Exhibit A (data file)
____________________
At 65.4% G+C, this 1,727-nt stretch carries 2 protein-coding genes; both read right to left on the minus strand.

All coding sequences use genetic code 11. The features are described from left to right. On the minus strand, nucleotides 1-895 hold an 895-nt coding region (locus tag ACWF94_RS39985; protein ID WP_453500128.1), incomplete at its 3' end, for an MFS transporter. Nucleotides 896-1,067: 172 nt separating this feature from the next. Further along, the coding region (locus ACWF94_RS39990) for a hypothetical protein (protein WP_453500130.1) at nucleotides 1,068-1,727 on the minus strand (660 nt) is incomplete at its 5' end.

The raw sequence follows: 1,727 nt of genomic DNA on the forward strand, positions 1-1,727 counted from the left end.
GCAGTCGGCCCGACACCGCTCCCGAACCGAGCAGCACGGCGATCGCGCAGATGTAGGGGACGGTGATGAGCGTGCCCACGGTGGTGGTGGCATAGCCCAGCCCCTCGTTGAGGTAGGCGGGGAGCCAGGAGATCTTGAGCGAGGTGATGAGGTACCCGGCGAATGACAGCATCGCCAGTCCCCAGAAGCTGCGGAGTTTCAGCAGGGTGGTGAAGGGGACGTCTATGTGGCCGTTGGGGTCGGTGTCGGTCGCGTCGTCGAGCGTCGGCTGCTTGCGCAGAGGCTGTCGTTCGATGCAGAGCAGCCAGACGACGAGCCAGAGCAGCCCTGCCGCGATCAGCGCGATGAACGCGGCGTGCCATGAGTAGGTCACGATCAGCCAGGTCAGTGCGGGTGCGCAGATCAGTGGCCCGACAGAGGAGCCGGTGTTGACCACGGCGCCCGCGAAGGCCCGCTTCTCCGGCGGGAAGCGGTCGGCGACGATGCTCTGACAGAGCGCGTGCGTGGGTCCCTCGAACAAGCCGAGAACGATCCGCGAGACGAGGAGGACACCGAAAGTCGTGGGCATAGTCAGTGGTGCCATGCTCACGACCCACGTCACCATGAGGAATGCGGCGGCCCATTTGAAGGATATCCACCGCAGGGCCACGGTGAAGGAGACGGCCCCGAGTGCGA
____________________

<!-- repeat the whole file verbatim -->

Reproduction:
At 65.4% G+C, this 1,727-nt stretch carries 2 protein-coding genes; both read right to left on the minus strand.

All coding sequences use genetic code 11. The features are described from left to right. On the minus strand, nucleotides 1-895 hold an 895-nt coding region (locus tag ACWF94_RS39985; protein ID WP_453500128.1), incomplete at its 3' end, for an MFS transporter. Nucleotides 896-1,067: 172 nt separating this feature from the next. Further along, the coding region (locus ACWF94_RS39990) for a hypothetical protein (protein WP_453500130.1) at nucleotides 1,068-1,727 on the minus strand (660 nt) is incomplete at its 5' end.

The raw sequence follows: 1,727 nt of genomic DNA on the forward strand, positions 1-1,727 counted from the left end.
GCAGTCGGCCCGACACCGCTCCCGAACCGAGCAGCACGGCGATCGCGCAGATGTAGGGGACGGTGATGAGCGTGCCCACGGTGGTGGTGGCATAGCCCAGCCCCTCGTTGAGGTAGGCGGGGAGCCAGGAGATCTTGAGCGAGGTGATGAGGTACCCGGCGAATGACAGCATCGCCAGTCCCCAGAAGCTGCGGAGTTTCAGCAGGGTGGTGAAGGGGACGTCTATGTGGCCGTTGGGGTCGGTGTCGGTCGCGTCGTCGAGCGTCGGCTGCTTGCGCAGAGGCTGTCGTTCGATGCAGAGCAGCCAGACGACGAGCCAGAGCAGCCCTGCCGCGATCAGCGCGATGAACGCGGCGTGCCATGAGTAGGTCACGATCAGCCAGGTCAGTGCGGGTGCGCAGATCAGTGGCCCGACAGAGGAGCCGGTGTTGACCACGGCGCCCGCGAAGGCCCGCTTCTCCGGCGGGAAGCGGTCGGCGACGATGCTCTGACAGAGCGCGTGCGTGGGTCCCTCGAACAAGCCGAGAACGATCCGCGAGACGAGGAGGACACCGAAAGTCGTGGGCATAGTCAGTGGTGCCATGCTCACGACCCACGTCACCATGAGGAATGCGGCGGCCCATTTGAAGGATATCCACCGCAGGGCCACGGTGAAGGAGACGGCCCCGAGTGCGA